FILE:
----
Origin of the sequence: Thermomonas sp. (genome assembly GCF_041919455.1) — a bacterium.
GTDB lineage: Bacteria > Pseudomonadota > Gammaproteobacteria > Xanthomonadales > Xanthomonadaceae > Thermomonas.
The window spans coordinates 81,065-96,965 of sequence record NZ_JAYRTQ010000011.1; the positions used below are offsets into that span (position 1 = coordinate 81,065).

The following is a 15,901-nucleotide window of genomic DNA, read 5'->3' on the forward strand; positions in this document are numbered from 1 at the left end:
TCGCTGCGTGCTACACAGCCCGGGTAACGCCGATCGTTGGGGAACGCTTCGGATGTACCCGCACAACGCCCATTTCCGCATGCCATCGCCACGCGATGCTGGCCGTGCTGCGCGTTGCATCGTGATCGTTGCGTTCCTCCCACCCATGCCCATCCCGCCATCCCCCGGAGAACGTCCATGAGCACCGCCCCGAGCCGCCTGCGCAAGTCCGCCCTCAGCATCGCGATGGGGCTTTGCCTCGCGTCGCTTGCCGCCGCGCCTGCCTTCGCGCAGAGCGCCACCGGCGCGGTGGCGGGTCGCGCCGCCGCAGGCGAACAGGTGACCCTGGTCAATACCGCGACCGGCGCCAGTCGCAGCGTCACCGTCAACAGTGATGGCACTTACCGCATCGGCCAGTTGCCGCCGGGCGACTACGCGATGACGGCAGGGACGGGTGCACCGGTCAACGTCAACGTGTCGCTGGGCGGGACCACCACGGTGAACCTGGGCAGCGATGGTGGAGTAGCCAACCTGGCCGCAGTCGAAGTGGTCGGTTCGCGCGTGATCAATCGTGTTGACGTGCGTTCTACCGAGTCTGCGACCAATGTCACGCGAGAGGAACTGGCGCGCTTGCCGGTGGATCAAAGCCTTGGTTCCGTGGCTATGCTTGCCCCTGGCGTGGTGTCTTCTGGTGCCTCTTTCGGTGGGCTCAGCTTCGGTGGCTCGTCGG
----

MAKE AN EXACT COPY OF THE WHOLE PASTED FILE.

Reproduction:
Origin of the sequence: Thermomonas sp. (genome assembly GCF_041919455.1) — a bacterium.
GTDB lineage: Bacteria > Pseudomonadota > Gammaproteobacteria > Xanthomonadales > Xanthomonadaceae > Thermomonas.
The window spans coordinates 81,065-96,965 of sequence record NZ_JAYRTQ010000011.1; the positions used below are offsets into that span (position 1 = coordinate 81,065).

The following is a 15,901-nucleotide window of genomic DNA, read 5'->3' on the forward strand; positions in this document are numbered from 1 at the left end:
TCGCTGCGTGCTACACAGCCCGGGTAACGCCGATCGTTGGGGAACGCTTCGGATGTACCCGCACAACGCCCATTTCCGCATGCCATCGCCACGCGATGCTGGCCGTGCTGCGCGTTGCATCGTGATCGTTGCGTTCCTCCCACCCATGCCCATCCCGCCATCCCCCGGAGAACGTCCATGAGCACCGCCCCGAGCCGCCTGCGCAAGTCCGCCCTCAGCATCGCGATGGGGCTTTGCCTCGCGTCGCTTGCCGCCGCGCCTGCCTTCGCGCAGAGCGCCACCGGCGCGGTGGCGGGTCGCGCCGCCGCAGGCGAACAGGTGACCCTGGTCAATACCGCGACCGGCGCCAGTCGCAGCGTCACCGTCAACAGTGATGGCACTTACCGCATCGGCCAGTTGCCGCCGGGCGACTACGCGATGACGGCAGGGACGGGTGCACCGGTCAACGTCAACGTGTCGCTGGGCGGGACCACCACGGTGAACCTGGGCAGCGATGGTGGAGTAGCCAACCTGGCCGCAGTCGAAGTGGTCGGTTCGCGCGTGATCAATCGTGTTGACGTGCGTTCTACCGAGTCTGCGACCAATGTCACGCGAGAGGAACTGGCGCGCTTGCCGGTGGATCAAAGCCTTGGTTCCGTGGCTATGCTTGCCCCTGGCGTGGTGTCTTCTGGTGCCTCTTTCGGTGGGCTCAGCTTCGGTGGCTCGTCGG